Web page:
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Old 12-19-2008, 12:59 PM   #1
Augie R.
 
1960 22' Safari
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F150 or somethingelse

Hi folks I'm back with another question...So I can't get a answer even from the dealer about my 2001,Chevy S-10, 4cylinder, 2.2 liter engine 5 speed manual transmission, if it can pull my 22' 1960 Airstream. So I went to the dealer my dad got the truck from and they have a 2000,Ford ,F150,automic trans. and since I have two payments left on the Chevy I figured maybe trading in ? Do you guys think this is a good idea?
Thanks for taking time to read this hope to hear from You folks.......
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Old 12-19-2008, 01:02 PM   #2
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Definitely a step in the right direction.
Do you have specifications on the Ford? Engine size, axle ratio, towing package?
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Old 12-19-2008, 01:17 PM   #3
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F150 or somethingelse..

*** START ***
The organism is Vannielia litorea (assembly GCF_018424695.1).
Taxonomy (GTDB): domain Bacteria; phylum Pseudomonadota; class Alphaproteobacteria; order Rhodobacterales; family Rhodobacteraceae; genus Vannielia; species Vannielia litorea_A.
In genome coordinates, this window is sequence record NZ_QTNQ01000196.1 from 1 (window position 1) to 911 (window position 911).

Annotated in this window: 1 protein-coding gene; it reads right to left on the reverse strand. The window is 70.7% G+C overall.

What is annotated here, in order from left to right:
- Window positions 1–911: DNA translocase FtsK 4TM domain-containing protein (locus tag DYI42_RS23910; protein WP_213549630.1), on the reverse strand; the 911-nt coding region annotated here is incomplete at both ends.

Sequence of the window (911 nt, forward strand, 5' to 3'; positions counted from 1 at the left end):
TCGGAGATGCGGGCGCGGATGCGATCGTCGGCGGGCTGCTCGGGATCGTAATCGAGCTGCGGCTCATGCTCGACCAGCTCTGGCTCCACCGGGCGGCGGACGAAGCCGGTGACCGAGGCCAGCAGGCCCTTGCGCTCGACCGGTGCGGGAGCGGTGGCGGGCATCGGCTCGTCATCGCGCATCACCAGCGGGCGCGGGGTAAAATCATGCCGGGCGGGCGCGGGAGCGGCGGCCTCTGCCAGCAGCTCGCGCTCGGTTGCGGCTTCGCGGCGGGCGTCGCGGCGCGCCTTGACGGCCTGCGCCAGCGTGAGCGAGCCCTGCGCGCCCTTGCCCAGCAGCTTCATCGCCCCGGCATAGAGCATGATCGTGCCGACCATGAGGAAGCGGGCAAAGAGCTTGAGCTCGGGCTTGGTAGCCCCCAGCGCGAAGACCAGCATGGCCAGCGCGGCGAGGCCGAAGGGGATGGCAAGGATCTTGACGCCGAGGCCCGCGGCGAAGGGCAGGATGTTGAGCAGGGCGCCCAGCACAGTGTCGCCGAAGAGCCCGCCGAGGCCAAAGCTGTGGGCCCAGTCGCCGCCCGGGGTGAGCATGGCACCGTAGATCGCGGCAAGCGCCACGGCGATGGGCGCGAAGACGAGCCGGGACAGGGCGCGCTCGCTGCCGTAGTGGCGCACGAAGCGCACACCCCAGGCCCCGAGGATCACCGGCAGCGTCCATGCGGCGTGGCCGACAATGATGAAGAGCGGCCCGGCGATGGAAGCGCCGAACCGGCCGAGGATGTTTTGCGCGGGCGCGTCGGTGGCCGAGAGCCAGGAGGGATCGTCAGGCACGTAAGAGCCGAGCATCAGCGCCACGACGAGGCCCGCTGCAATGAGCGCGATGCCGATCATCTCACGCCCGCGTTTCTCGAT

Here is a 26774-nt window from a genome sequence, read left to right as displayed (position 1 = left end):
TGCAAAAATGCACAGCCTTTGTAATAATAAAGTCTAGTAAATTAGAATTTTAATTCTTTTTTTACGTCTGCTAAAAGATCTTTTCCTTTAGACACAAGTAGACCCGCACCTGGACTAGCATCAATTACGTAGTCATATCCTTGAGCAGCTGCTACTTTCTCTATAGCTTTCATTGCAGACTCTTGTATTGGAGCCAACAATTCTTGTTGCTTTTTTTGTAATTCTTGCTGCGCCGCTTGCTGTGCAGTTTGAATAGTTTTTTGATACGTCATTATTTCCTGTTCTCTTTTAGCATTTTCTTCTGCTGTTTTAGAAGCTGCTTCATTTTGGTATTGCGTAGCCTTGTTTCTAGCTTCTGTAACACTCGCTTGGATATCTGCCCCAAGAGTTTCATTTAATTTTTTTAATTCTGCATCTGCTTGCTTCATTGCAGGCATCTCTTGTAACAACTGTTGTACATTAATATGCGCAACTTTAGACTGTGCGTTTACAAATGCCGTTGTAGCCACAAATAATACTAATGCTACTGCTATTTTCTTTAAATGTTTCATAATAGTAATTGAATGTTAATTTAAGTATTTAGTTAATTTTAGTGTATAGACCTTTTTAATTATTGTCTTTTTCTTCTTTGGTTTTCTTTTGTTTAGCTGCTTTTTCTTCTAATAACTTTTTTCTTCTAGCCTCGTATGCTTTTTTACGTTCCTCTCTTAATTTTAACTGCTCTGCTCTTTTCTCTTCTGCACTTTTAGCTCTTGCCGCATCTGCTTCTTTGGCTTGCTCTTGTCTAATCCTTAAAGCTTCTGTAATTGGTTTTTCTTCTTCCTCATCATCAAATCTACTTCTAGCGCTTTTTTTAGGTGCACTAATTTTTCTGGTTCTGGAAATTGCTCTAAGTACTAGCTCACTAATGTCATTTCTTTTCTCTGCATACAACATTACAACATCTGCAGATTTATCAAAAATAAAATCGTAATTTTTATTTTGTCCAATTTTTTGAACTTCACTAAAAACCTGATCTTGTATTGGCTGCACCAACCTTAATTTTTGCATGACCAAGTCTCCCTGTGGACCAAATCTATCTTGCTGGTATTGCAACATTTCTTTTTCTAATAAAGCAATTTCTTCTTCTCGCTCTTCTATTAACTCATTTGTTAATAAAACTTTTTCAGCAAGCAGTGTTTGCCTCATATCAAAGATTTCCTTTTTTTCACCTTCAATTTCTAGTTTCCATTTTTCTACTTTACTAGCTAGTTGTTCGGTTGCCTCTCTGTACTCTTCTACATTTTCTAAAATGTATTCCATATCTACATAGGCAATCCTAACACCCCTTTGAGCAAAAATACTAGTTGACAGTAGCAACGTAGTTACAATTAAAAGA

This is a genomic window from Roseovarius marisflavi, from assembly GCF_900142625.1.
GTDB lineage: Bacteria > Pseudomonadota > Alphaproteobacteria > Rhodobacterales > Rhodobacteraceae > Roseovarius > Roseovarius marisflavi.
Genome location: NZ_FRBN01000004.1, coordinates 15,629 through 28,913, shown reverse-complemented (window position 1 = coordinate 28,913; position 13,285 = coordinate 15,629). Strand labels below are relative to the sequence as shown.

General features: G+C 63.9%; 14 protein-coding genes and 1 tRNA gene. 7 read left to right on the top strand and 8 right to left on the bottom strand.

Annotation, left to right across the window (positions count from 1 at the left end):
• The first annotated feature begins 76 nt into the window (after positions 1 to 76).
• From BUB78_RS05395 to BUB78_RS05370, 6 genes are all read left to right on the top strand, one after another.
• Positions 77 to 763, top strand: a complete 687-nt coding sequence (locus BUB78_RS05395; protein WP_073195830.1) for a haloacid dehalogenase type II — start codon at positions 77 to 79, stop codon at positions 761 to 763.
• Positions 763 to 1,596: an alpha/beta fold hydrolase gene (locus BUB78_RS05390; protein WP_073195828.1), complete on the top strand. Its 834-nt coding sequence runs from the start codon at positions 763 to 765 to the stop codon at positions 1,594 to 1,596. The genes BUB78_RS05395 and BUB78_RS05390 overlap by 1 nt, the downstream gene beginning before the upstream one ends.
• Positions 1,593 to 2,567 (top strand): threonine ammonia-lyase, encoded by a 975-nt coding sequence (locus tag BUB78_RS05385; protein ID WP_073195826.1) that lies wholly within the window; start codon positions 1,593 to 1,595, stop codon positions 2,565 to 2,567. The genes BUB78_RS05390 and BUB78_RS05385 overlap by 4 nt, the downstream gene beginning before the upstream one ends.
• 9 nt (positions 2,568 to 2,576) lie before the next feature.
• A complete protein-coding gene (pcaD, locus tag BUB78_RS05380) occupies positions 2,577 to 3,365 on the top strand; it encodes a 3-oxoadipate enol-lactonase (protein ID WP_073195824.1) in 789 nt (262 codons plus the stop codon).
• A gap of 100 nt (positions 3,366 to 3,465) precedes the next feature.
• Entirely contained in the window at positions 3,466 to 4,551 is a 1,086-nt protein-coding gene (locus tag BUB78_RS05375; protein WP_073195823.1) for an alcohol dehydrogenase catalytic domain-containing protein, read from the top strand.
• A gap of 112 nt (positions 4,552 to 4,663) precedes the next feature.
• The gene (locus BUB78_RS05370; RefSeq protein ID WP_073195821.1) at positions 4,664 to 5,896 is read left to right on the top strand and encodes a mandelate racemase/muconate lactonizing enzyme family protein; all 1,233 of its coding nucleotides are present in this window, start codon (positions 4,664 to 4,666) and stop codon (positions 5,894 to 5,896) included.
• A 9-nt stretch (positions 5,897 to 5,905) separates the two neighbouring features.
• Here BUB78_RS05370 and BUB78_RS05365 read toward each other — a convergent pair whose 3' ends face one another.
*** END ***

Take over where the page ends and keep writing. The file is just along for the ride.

If you want or need a pick up then just about any one with enough power will tow your small, lightweight Airstream.

You also have an opportunity now to be selective and get a vehicle/tow vehicle that you really want or desire.

That choice could include a wide variety of vehicles like selected SUV's, Mini vans, older or modern sedans, etc.

Take your time and get what you like. Think about long term use, fuel economy, and reliability.
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Old 12-19-2008, 02:55 PM   #4
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Just make sure the truck has a tow package. Ford rear ends can go as low as 3.31. The package will keep you above that. Look for the factory hitch and a 7 pin plug. The heavier package will have 2 auxillary coolers in front of the radiator.
I've had very good results with the 5.4 in the Expedition pulling the GT. The 4.6 might be a bit enemic on the grades.
I know you've got some time constraints, but don't jump on the first truck you see. Take the time to fully check out any new vehicle.

Good Luck.
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Old 12-19-2008, 03:49 PM   #5
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F150 or something else

Greetings Augier!

Quote:
Originally Posted by augier View Post
Hi folks I'm back with another question...So I can't get a answer even from the dealer about my 2001,Chevy S-10, 4cylinder, 2.2 liter engine 5 speed manual transmission, if it can pull my 22' 1960 Airstream. So I went to the dealer my dad got the truck from and they have a 2000,Ford ,F150,automic trans. and since I have two payments left on the Chevy I figured maybe trading in ? Do you guys think this is a good idea?
Thanks for taking time to read this hope to hear from You folks.......